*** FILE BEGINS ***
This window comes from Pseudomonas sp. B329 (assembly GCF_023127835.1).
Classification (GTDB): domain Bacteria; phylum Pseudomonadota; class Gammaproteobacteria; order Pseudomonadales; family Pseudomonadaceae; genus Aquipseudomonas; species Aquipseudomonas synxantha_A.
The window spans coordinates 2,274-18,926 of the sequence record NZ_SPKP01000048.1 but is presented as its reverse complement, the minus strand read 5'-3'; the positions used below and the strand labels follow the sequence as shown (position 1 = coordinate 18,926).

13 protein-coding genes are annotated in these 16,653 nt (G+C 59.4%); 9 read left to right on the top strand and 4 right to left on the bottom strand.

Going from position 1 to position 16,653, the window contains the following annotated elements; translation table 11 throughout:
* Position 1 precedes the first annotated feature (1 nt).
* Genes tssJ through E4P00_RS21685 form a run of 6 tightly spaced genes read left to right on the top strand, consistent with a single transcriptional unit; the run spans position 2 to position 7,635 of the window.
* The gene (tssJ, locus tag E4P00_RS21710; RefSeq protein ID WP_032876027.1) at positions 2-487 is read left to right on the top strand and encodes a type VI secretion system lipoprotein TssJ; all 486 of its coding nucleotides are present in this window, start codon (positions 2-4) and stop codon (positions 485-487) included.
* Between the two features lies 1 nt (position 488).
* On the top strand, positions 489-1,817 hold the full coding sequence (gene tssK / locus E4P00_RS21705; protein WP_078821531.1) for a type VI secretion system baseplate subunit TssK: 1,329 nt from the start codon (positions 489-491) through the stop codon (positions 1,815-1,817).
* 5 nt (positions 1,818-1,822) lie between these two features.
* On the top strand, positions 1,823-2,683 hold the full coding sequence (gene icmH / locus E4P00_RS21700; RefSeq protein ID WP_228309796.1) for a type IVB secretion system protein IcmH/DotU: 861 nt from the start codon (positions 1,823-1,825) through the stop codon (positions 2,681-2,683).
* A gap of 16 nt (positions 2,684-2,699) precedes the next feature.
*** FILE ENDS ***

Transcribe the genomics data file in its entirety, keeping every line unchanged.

This window comes from Pseudomonas sp. B329 (assembly GCF_023127835.1).
Classification (GTDB): domain Bacteria; phylum Pseudomonadota; class Gammaproteobacteria; order Pseudomonadales; family Pseudomonadaceae; genus Aquipseudomonas; species Aquipseudomonas synxantha_A.
The window spans coordinates 2,274-18,926 of the sequence record NZ_SPKP01000048.1 but is presented as its reverse complement, the minus strand read 5'-3'; the positions used below and the strand labels follow the sequence as shown (position 1 = coordinate 18,926).

13 protein-coding genes are annotated in these 16,653 nt (G+C 59.4%); 9 read left to right on the top strand and 4 right to left on the bottom strand.

Going from position 1 to position 16,653, the window contains the following annotated elements; translation table 11 throughout:
* Position 1 precedes the first annotated feature (1 nt).
* Genes tssJ through E4P00_RS21685 form a run of 6 tightly spaced genes read left to right on the top strand, consistent with a single transcriptional unit; the run spans position 2 to position 7,635 of the window.
* The gene (tssJ, locus tag E4P00_RS21710; RefSeq protein ID WP_032876027.1) at positions 2-487 is read left to right on the top strand and encodes a type VI secretion system lipoprotein TssJ; all 486 of its coding nucleotides are present in this window, start codon (positions 2-4) and stop codon (positions 485-487) included.
* Between the two features lies 1 nt (position 488).
* On the top strand, positions 489-1,817 hold the full coding sequence (gene tssK / locus E4P00_RS21705; protein WP_078821531.1) for a type VI secretion system baseplate subunit TssK: 1,329 nt from the start codon (positions 489-491) through the stop codon (positions 1,815-1,817).
* 5 nt (positions 1,818-1,822) lie between these two features.
* On the top strand, positions 1,823-2,683 hold the full coding sequence (gene icmH / locus E4P00_RS21700; RefSeq protein ID WP_228309796.1) for a type IVB secretion system protein IcmH/DotU: 861 nt from the start codon (positions 1,823-1,825) through the stop codon (positions 2,681-2,683).
* A gap of 16 nt (positions 2,684-2,699) precedes the next feature.